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Filing a Defence - Step by step guide

If the debt is a mortgage loan or credit card you should get legal advice. You may have other options  

If you have been served with a Statement of Claim form, this means that a person has made a claim in court that you owe them money or have their goods. In the Statement of Claim you are called the 'defendant' and the other person is called the 'plaintiff'. If you do not agree that you owe all the money or the goods being claimed, these are the steps you need to take to defend the case:          

If you ar​​e not sure whether you should defend the claim you should get legal advice.

Step-by-step guide icon  Filing a Defence - Step by step guide

Step​​ 1: Check the date the Statement of Claim was served

The time limit for filing a defence at the court is 28 days from the date that you were served with the Statement of Claim. If you do not file a Defence within 28 days the plaintiff may get judgment against you without you being notified. This is called a default judgment. Once judgment is entered against you the plaintiff can start enforcing the judgment debt. If 28 days has passed, contact the court to see if there is a default judgment against you. If there is no default judgment, you can still file a Defence.

For more information on what you can do if a default judgment has been entered against you, see Applying to set aside default judgment.

Step 2: Che​ck the date the Statement of Claim was filed

You must be served with a copy of a Statement of Claim with the court seal (stamp) on it within six months of the date that it was filed at the court.

Hint icon  A document with a court stamp on it is called a 'sealed copy'.

Alert Icon   The plaintiff has six years to start a debt or goods case against you in the Local Court. You should get legal adviceif you think it might be more than six years since the debt was first owed or was last acknowledged or it has been more than six years since the plaintiff demanded that you return the goods.

Step 3: Read over the particulars of the claim

There may not be much information in the Statement of Claim. If you need more information to help you work out what the claim is about and whether you owe the money you can write to the plaintiff.

For more information, see Further and better particulars - after being served with a Statement of Claim​.

Step 4: Get​ a Defence form

You need one form:

  • Form 7B Defence - filing party acting in person or by authorised officer.

You can get copies of forms from:

Alert Icon  If you are representing yourself you should get Form 7B Defence - filing party acting in person or by authorised officer. If you are represented by a lawyer, your lawyer will fill out form 7A Defence - filing party legally represented.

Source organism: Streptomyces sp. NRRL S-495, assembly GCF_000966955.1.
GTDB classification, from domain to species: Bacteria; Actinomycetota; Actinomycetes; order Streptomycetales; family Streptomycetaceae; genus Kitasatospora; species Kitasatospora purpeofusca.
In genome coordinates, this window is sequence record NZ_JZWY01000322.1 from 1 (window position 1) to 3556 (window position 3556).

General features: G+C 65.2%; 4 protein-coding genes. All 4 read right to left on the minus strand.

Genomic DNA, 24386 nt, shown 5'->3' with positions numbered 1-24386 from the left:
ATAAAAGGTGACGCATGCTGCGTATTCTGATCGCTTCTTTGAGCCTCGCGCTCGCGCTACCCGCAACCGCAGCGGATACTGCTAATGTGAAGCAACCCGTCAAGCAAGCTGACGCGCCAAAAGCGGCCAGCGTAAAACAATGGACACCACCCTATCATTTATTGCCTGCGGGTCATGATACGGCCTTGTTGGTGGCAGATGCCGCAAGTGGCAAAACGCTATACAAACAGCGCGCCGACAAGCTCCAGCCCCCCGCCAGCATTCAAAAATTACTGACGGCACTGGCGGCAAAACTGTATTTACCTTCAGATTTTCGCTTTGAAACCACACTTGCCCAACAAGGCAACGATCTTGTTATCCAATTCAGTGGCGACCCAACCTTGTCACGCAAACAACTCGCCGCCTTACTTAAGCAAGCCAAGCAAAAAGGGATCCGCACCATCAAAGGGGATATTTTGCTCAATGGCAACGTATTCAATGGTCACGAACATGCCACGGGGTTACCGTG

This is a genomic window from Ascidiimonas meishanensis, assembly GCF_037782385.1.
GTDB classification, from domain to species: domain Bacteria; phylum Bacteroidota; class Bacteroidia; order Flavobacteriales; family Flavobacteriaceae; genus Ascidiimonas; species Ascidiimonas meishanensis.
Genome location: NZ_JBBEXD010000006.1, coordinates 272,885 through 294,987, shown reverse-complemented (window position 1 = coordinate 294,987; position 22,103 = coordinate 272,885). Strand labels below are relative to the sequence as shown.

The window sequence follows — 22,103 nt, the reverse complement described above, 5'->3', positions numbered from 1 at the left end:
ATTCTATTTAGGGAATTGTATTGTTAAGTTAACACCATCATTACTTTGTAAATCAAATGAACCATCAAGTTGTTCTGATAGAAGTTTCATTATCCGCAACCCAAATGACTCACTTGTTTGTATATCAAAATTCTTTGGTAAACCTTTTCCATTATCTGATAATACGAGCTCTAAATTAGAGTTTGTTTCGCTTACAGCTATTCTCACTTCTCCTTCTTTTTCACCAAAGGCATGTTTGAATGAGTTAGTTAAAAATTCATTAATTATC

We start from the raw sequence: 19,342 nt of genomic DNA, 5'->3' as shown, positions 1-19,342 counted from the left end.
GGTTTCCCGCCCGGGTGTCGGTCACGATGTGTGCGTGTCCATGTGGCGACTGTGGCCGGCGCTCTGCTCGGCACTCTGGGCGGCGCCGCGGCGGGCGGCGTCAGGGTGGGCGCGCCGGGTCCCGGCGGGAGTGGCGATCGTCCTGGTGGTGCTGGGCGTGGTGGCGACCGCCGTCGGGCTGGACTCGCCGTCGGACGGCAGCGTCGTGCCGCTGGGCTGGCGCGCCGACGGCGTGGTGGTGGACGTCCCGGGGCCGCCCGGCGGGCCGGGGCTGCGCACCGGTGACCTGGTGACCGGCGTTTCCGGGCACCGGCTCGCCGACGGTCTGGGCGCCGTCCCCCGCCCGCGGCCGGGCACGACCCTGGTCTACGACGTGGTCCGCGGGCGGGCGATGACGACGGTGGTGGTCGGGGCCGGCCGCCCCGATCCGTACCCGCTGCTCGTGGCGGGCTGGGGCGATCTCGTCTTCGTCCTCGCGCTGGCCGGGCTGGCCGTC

Step 5: Fill o​ut and sign the form

You can fill out the Defence form in neat handwriting in blue or black pen. You can also fill it out on your computer screen. For instructions on how to do this, go to the Guide to Completing Approved Forms.

To fill in the Defence form you will need to have the following information ready:

  • the location of the court and the case number (you will find this on the Statement of Claim)
  • the name of the plaintiff (you will find this on the Statement of Claim)
  • dates and events relevant to the claim made by the plaintiff
  • your address, telephone, fax and email details.

Your Defence must explain why you disagree with the claim. You should reply to each claim made on the Statement of Claim. You should also raise anything else that explains why you do not owe money or the goods claimed. You may want to get legal advice about the wording of your Defence.

For more information, see

Go​ods

For more information, see

Car ac​cidents

For more information, see

Hint icon   Have a copy of the Statement of Claim with you when completing the Defence form.

When you have finished filling out the Defence form you need to sign it and then make two copies. If there is more than one plaintiff or more than one defendant, you need to make an extra copy for each extra plaintiff or defendant.

Step 6: File the​ Defence form

The Defence form and the copies must be filed at the court where the Statement of Claim was issued. There is no filing fee for the Defence.

You can either attend the court in person to file the Defence or you can post it to the court. The address of the court will be on the Statement of Claim.

The court staff will stamp the original Defence and the copies. The court will send a copy of the Defence to the plaintiff (and any other plaintiffs and defendants, if there is more than one). A sealed copy of the Defence will be given or sent to you.            ​

Alert Icon   If you want to move the case to another court closer to you, you need to get permission from the court. You can do this when you file your Defence. For more information, see Moving the case to another court within NSW.

Step 7:​ Note the date the case is listed before the court

When the court gives or sends you back a sealed copy of the Defence, it will also provide a Notice of Listing. This is a letter with the date and time that you and the plaintiff will need to attend court for a Pre Trial Review. The court will also send a copy of your Defence to the plaintiff.

Alert Icon  For more information, see